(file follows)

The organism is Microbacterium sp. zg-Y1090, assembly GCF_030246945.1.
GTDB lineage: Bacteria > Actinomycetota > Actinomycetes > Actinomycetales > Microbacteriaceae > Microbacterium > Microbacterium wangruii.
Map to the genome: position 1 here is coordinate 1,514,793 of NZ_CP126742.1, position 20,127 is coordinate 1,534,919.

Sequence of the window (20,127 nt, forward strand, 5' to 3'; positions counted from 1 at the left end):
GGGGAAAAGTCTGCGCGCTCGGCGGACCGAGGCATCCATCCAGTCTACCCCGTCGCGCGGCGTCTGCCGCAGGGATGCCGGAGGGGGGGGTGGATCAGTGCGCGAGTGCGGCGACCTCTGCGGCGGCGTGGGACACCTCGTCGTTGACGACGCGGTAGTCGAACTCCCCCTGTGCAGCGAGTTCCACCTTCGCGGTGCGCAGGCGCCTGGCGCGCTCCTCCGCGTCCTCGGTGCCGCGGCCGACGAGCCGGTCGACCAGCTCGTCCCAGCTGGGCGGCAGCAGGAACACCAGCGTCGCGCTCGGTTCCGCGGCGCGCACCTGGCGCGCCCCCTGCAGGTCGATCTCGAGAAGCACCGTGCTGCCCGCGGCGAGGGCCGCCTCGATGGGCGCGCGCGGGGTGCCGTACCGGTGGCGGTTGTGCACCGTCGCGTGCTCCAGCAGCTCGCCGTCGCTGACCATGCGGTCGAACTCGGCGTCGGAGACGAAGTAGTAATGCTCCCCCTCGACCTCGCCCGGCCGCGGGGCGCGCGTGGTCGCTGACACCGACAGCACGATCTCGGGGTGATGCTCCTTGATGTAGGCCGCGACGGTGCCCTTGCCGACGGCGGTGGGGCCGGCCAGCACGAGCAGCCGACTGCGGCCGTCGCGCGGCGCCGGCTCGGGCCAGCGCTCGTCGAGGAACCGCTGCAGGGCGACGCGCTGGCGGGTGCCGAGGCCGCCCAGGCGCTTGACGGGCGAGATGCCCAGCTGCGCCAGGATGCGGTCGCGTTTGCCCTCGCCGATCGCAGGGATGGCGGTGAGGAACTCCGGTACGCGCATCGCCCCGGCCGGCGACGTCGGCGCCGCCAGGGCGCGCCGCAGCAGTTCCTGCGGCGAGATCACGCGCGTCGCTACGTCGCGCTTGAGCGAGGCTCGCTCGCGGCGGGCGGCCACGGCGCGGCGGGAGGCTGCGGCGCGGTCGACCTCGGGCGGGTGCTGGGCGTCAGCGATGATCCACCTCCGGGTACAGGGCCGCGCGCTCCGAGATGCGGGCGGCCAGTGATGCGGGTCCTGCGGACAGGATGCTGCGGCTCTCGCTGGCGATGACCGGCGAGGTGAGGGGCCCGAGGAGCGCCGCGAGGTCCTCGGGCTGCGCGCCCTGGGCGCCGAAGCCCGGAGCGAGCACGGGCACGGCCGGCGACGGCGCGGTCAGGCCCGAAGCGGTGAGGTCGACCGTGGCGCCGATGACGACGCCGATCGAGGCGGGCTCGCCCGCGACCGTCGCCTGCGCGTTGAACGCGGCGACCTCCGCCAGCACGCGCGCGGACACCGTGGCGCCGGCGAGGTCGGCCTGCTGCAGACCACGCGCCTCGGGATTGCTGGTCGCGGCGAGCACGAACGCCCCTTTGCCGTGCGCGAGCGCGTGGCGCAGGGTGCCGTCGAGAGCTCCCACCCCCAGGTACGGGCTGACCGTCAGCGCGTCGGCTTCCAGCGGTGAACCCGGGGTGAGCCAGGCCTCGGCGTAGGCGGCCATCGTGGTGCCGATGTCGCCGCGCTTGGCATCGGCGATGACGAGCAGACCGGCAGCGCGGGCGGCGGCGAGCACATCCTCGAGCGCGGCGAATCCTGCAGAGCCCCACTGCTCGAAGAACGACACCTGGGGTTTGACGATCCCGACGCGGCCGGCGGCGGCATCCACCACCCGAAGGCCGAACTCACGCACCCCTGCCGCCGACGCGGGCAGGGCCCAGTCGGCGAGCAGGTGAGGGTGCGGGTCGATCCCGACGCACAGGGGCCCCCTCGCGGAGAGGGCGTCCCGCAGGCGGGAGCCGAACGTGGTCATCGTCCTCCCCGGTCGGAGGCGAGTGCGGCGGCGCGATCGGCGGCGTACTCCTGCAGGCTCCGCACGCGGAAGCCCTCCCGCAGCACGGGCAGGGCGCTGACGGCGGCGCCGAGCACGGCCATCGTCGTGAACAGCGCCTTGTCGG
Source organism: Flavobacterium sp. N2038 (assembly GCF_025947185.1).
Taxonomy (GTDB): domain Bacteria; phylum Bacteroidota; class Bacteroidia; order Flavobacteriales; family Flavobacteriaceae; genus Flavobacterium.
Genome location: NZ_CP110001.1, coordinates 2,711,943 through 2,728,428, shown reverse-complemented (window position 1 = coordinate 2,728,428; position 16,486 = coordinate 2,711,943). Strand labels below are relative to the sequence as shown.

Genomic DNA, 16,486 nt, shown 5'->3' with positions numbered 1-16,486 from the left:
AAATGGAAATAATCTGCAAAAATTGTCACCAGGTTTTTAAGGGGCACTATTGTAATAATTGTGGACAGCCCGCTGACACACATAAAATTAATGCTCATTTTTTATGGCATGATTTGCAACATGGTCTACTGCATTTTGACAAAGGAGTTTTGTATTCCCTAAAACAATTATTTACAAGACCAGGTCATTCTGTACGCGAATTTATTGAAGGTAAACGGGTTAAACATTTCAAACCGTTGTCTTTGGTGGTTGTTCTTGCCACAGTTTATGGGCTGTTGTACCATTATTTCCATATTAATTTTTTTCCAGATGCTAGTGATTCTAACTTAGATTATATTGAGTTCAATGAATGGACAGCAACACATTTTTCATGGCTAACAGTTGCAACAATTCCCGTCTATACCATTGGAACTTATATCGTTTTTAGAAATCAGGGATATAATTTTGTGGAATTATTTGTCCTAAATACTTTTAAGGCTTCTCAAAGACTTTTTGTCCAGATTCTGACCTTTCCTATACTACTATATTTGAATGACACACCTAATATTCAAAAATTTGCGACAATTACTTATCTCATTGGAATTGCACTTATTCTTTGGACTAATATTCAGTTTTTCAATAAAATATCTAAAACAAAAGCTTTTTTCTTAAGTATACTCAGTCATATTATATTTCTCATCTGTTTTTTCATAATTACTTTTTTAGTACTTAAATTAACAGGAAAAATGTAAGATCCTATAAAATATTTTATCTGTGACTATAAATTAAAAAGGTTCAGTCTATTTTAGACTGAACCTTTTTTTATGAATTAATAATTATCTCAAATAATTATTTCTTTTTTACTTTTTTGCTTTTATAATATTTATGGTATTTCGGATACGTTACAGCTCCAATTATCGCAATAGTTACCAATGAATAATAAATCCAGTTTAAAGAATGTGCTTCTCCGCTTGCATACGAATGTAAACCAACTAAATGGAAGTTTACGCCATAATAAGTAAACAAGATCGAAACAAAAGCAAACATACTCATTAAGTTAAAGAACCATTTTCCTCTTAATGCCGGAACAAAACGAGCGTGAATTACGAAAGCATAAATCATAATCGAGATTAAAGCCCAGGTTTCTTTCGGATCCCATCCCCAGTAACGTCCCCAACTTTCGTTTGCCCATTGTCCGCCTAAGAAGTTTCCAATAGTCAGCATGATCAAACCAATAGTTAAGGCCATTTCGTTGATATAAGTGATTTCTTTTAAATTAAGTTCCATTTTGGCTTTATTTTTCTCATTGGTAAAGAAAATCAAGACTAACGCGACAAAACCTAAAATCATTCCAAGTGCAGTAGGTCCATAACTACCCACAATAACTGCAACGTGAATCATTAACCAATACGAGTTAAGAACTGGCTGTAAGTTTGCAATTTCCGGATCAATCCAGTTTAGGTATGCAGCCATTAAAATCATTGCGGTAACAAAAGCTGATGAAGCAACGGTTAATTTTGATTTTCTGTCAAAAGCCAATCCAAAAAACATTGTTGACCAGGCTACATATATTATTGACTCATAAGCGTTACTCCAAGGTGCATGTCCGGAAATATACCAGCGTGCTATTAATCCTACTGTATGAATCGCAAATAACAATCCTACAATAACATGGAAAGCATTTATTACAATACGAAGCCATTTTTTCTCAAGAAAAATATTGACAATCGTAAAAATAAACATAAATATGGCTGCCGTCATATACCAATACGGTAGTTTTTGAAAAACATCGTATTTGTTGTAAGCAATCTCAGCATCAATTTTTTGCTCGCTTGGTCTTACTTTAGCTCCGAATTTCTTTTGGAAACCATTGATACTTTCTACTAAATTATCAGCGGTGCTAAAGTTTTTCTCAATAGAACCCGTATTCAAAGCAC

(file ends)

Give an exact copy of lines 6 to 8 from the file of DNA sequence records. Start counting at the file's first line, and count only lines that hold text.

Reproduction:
Source organism: Flavobacterium sp. N2038 (assembly GCF_025947185.1).
Taxonomy (GTDB): domain Bacteria; phylum Bacteroidota; class Bacteroidia; order Flavobacteriales; family Flavobacteriaceae; genus Flavobacterium.
Genome location: NZ_CP110001.1, coordinates 2,711,943 through 2,728,428, shown reverse-complemented (window position 1 = coordinate 2,728,428; position 16,486 = coordinate 2,711,943). Strand labels below are relative to the sequence as shown.